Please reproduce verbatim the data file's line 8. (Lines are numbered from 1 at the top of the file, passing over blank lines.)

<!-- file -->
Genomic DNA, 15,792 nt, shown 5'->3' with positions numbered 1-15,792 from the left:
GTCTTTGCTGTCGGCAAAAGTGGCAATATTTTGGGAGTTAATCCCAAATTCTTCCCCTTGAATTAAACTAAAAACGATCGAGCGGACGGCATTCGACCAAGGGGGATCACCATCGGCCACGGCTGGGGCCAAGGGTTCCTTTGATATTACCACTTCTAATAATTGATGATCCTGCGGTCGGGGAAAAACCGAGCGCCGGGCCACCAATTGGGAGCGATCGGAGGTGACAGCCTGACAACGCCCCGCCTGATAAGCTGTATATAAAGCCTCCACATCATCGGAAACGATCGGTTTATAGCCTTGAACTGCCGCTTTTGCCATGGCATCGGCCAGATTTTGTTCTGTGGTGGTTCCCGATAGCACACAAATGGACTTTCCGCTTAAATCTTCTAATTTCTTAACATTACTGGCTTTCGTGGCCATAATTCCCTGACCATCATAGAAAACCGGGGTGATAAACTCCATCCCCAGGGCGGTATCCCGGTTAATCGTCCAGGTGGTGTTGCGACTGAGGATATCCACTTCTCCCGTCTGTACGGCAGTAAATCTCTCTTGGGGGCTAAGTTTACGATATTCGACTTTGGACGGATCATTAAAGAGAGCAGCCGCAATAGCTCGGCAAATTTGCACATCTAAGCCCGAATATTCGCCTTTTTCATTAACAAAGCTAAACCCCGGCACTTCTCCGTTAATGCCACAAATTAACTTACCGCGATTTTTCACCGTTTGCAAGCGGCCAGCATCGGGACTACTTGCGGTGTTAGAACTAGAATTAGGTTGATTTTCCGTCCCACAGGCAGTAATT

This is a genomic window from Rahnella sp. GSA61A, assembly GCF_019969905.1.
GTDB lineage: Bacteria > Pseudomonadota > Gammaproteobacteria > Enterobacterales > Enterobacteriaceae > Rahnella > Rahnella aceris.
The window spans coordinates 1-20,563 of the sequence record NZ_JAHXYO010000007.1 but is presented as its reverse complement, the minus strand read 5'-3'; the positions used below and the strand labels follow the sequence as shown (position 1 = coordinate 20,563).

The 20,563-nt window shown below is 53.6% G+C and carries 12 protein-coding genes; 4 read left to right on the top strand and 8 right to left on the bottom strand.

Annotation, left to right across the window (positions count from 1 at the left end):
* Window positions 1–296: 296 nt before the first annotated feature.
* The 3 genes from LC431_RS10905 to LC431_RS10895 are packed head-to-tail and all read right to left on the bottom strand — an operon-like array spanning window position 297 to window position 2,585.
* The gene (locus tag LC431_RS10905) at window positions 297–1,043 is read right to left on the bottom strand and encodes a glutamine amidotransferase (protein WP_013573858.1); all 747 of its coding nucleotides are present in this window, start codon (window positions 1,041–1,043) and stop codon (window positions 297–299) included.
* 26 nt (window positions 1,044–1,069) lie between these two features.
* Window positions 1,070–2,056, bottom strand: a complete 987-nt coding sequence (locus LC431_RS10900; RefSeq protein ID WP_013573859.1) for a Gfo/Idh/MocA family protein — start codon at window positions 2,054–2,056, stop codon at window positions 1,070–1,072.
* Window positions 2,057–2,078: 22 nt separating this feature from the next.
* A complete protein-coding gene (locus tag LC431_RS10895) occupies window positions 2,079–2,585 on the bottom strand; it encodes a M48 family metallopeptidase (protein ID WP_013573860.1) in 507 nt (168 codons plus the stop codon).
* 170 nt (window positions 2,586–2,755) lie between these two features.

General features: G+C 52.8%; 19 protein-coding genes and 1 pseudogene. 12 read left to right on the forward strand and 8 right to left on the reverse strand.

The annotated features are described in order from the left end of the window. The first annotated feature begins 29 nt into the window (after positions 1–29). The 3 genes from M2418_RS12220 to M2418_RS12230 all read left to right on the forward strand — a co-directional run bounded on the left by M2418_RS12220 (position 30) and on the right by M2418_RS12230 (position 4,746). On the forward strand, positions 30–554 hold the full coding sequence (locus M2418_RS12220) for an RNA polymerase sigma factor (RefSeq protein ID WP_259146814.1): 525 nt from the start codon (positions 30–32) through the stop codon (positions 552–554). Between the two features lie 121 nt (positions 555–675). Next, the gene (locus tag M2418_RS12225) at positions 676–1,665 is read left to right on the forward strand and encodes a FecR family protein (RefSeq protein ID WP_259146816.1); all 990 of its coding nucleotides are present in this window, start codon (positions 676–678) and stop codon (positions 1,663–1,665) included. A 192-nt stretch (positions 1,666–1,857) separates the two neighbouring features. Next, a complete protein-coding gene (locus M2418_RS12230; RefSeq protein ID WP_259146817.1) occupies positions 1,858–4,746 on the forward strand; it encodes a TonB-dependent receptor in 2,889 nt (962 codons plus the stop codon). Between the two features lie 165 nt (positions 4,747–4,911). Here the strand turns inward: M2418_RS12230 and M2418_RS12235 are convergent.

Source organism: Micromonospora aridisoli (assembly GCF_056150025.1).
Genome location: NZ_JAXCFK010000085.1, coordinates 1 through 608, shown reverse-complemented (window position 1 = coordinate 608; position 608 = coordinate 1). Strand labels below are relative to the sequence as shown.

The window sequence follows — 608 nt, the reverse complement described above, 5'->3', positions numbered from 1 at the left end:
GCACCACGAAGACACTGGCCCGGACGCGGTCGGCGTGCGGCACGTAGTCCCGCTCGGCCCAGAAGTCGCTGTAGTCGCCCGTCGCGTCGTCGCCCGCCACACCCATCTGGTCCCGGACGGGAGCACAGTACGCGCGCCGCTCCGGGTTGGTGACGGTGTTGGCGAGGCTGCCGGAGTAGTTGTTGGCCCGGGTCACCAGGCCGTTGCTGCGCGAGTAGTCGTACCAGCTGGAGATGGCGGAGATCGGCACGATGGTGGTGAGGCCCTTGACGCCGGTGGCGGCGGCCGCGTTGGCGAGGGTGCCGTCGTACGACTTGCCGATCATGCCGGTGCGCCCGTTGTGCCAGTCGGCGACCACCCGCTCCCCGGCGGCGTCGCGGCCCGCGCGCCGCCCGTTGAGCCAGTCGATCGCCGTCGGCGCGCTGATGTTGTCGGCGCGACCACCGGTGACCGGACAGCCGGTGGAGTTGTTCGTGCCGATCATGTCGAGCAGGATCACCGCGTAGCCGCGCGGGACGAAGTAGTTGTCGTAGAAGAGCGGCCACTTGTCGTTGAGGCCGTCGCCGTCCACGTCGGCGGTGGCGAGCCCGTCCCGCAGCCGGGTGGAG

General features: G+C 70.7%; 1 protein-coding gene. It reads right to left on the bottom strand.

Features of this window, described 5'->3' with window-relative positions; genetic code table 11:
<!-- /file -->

* Window positions 1–296: 296 nt before the first annotated feature.